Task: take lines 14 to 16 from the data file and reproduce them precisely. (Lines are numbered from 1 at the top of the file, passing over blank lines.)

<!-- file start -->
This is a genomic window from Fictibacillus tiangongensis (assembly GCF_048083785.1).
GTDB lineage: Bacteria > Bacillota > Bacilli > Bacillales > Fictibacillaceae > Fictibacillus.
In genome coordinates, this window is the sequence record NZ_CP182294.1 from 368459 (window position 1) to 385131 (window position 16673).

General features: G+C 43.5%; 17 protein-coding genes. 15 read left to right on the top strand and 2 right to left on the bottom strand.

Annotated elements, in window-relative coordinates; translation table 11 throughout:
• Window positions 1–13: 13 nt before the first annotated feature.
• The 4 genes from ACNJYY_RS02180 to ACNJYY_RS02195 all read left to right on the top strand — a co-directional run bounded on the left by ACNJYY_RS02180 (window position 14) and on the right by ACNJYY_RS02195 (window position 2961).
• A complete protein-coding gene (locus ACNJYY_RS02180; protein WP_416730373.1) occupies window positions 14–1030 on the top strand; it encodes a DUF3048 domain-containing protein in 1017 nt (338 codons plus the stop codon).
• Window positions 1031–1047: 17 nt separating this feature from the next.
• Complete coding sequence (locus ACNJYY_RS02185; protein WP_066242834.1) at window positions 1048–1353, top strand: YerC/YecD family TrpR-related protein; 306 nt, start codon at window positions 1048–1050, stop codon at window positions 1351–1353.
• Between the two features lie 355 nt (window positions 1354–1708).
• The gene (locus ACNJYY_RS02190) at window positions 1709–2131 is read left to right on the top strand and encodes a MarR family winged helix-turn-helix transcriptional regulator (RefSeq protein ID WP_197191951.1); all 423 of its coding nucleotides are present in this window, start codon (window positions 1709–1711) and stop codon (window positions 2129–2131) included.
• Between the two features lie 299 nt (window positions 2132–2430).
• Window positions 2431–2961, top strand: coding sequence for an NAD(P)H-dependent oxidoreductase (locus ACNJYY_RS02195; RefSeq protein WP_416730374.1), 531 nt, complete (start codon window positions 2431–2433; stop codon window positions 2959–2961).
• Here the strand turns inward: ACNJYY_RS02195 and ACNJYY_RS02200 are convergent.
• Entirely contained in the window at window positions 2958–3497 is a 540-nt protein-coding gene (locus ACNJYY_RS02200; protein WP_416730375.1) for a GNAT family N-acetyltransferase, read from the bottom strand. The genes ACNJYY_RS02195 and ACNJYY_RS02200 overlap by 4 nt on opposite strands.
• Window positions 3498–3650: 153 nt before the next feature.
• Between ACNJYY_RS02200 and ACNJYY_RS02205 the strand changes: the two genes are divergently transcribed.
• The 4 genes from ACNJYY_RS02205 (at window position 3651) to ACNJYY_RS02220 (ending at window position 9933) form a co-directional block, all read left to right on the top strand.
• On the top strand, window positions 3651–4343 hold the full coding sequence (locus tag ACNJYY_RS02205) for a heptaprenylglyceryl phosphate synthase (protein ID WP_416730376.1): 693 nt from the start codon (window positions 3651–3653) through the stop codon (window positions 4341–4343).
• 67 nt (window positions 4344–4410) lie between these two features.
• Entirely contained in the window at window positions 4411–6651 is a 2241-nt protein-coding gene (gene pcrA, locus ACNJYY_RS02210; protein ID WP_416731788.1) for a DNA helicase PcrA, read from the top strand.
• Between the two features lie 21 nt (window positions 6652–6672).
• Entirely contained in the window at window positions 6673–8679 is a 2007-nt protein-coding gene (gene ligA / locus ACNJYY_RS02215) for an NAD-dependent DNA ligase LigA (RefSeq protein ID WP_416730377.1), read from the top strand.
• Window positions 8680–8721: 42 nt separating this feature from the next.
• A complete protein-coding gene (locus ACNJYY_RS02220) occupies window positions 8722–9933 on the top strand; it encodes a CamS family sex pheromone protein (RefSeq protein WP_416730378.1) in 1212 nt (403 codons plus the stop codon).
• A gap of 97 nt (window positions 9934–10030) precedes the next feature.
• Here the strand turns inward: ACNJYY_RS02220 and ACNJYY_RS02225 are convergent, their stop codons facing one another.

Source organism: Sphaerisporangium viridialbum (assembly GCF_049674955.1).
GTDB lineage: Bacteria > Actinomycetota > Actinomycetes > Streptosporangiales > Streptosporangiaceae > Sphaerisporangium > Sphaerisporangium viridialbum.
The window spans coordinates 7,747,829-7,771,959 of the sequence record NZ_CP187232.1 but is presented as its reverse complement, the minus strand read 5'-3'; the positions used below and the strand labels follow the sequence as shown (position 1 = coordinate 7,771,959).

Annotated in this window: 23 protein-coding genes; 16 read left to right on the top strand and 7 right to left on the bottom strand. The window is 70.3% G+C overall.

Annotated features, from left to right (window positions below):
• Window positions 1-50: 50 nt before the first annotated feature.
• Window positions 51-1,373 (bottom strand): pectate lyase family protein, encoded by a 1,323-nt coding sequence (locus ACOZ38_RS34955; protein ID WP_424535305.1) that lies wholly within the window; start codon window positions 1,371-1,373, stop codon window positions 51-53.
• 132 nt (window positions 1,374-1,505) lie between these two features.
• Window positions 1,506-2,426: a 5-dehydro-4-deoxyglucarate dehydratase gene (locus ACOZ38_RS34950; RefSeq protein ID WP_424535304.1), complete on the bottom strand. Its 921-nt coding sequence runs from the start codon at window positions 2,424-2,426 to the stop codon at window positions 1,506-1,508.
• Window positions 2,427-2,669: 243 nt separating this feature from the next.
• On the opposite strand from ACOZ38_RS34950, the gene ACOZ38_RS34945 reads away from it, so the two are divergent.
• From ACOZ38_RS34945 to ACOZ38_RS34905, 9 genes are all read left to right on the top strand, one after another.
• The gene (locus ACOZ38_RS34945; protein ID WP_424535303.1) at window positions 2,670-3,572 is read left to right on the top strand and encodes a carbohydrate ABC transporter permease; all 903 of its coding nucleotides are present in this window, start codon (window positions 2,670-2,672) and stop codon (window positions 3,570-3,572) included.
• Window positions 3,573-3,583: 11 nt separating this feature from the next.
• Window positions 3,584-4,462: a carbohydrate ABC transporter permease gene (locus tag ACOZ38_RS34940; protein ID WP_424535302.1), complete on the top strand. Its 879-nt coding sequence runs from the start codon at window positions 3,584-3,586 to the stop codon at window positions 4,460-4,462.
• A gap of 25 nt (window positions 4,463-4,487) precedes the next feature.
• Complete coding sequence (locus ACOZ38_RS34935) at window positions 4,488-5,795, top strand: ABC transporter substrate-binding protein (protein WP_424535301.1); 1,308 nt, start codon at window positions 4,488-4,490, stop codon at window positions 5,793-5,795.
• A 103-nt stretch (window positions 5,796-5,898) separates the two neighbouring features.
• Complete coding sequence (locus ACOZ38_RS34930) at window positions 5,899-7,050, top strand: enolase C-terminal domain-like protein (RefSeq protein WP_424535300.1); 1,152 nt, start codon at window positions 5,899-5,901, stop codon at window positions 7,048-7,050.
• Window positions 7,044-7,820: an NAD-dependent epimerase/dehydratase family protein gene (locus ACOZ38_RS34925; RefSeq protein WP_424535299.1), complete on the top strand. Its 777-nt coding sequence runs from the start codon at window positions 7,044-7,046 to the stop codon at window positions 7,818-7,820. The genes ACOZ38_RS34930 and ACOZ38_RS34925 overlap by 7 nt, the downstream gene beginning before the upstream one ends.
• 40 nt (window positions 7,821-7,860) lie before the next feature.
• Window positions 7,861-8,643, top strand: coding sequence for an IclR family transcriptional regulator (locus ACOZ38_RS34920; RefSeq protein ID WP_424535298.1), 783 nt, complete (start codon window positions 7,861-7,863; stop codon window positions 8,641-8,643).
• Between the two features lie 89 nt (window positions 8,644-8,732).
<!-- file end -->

• Window positions 2431–2961, top strand: coding sequence for an NAD(P)H-dependent oxidoreductase (locus ACNJYY_RS02195; RefSeq protein WP_416730374.1), 531 nt, complete (start codon window positions 2431–2433; stop codon window positions 2959–2961).
• Here the strand turns inward: ACNJYY_RS02195 and ACNJYY_RS02200 are convergent.
• Entirely contained in the window at window positions 2958–3497 is a 540-nt protein-coding gene (locus ACNJYY_RS02200; protein WP_416730375.1) for a GNAT family N-acetyltransferase, read from the bottom strand. The genes ACNJYY_RS02195 and ACNJYY_RS02200 overlap by 4 nt on opposite strands.